Text: Jonathan Davies
5 CREATIVE WAYS TO GET FUNDING FOR ATHLETES
Over the years, corporate sponsorships have diminished and athletes struggle to fund their way to the top. But, funding doesn’t have to be all work, no play. Sometimes that extra spark of creativity or daring makes the whole process less of a bore, and gets you more attention than you ever thought possible. If you’re running out of ideas to take your funding headaches away, then have a look at the list below. They may all be examples from funding campaigns for the Olympics, but we’re pretty sure you can find enough inspiration here!
1. Sell yourself or your limbs on eBay
In 2012, 800-meter runner Nick Symmonds decided to auction off his shoulder on eBay. He said he did this “with the intention of raising awareness to the struggles athletes go through as they try to make ends meet and prepare for their Olympic dream.” Well Nick, well done, because a marketing agency from Wisconsin bought it for $11.100 – enough for Nick to train full-time in the race to the London games. Nick ended up being fifth in the London finals, so that funding helped! He already had a sponsorship with Nike at the time, though he left them in 2014 and signed with Brooks Running.
Nick wasn’t the only one who used eBay to gain necessary funds. In that same year, James Ellington went a step further and sold himself on eBay. James was hitting peak performance, but a series of injuries lost him a bunch of sponsorships that would have prevented his bold eBay move. The winning bid was £32,550, but sadly it was retracted. Luckily, all the publicity prompted King of Shaves to jump in and James landed his sponsorship after all. Sadly, he didn’t win any medals, but he inspired athletes worldwide.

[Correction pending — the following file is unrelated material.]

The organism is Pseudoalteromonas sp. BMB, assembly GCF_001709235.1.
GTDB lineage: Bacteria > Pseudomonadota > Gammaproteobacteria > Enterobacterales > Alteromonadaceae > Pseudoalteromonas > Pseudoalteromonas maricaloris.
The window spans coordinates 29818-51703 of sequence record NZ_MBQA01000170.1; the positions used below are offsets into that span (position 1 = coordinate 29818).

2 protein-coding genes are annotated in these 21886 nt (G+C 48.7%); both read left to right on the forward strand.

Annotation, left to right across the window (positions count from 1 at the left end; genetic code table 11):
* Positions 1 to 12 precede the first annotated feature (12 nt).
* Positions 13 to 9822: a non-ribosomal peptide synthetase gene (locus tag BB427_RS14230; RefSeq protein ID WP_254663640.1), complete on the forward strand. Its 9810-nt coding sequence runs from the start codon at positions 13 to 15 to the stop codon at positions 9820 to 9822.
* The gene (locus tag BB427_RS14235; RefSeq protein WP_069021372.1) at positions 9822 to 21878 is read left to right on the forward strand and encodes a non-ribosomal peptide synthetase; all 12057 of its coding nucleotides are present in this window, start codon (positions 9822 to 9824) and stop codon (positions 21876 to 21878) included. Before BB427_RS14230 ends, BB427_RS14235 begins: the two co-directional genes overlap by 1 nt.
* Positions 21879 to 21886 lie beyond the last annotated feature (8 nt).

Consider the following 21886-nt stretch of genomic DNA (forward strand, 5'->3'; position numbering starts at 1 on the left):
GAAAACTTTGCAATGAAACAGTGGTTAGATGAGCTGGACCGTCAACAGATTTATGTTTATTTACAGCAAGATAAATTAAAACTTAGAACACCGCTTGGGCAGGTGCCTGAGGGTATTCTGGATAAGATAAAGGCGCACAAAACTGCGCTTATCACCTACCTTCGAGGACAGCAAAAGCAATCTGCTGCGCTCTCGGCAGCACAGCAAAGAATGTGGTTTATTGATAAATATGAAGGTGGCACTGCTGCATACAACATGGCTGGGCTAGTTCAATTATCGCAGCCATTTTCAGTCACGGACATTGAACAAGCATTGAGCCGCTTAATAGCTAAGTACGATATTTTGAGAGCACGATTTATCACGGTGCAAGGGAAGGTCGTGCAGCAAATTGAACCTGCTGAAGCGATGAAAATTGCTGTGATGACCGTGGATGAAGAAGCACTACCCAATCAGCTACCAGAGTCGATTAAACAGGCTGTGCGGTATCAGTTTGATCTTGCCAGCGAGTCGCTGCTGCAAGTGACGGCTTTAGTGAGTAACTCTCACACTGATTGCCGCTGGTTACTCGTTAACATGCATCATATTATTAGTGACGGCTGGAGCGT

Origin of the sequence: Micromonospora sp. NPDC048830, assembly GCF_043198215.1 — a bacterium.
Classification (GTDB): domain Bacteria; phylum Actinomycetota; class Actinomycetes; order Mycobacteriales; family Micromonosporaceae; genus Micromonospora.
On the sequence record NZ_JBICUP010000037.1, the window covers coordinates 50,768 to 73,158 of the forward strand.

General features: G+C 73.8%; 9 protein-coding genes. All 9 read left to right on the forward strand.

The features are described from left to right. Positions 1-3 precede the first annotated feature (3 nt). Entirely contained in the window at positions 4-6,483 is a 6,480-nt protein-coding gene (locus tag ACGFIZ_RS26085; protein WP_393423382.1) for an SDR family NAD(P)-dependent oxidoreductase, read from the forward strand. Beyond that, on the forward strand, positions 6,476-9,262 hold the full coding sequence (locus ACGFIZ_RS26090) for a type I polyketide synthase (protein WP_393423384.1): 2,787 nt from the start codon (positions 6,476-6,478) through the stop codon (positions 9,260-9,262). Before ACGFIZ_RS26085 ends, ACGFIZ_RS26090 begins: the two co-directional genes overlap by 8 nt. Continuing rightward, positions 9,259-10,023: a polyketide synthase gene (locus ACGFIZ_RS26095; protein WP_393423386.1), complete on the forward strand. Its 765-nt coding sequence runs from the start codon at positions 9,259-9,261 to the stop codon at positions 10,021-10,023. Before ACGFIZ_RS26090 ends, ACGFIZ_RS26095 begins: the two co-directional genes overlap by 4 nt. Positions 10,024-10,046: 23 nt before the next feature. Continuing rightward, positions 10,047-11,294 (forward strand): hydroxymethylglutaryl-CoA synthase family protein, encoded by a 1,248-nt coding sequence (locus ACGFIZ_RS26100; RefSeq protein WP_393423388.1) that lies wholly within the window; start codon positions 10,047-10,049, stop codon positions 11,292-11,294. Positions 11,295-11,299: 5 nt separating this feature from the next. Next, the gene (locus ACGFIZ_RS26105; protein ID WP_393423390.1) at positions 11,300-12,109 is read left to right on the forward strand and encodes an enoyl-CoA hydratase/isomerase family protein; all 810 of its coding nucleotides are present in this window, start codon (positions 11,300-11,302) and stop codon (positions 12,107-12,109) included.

James was involved in an almost career-ending motorcycle crash in 2017. He fought for his recovery, and is now fighting with the same vigor to get a shot at the 2020 Tokyo Olympics. James, good luck. You deserve it.
2. Change your name to a brand name
Tongan national Fuahea Semi changed his name to Bruno Banani – a German Underwear brand, and got to attend the luge event in the 2014 olympics with an unofficial sponsor backing him. I know, there are so many questions here, right?
First off, Tonga is a sun-soaked Polynesian island that isn’t exactly known for its harsh winters.
Second, Bruno Banani was an unofficial sponsor, and the International Olympic Committee is notoriously hard on outside sponsors. Unfortunately for them, he eventually really changed his name to Bruno Banani. Because his passport said, you guessed it, Bruno Banani, they couldn’t do anything. He went on to finish six seconds behind the gold medalist of that year. Feel the Rhythm! Feel the Rhyme! Get on up, it’s luging time!
3. High-profile demonstrations or exhibitions
Tim Morehouse, a fender from the United states, gave a high-profile fencing demonstration to president Obama and then-just-a-celebrity, Donald Trump. He’s probably the only fencer to exhibit in front of two presidents, even if he didn’t know it at the time! To attract the attention of sponsors, the U.S. fencer gave high-profile demonstrations to President Obama and celebrities such as Donald Trump. It helped that Tim had taught Obama some fencing in 2009, in an effort to help Chicago win the bid for the 2016 olympics.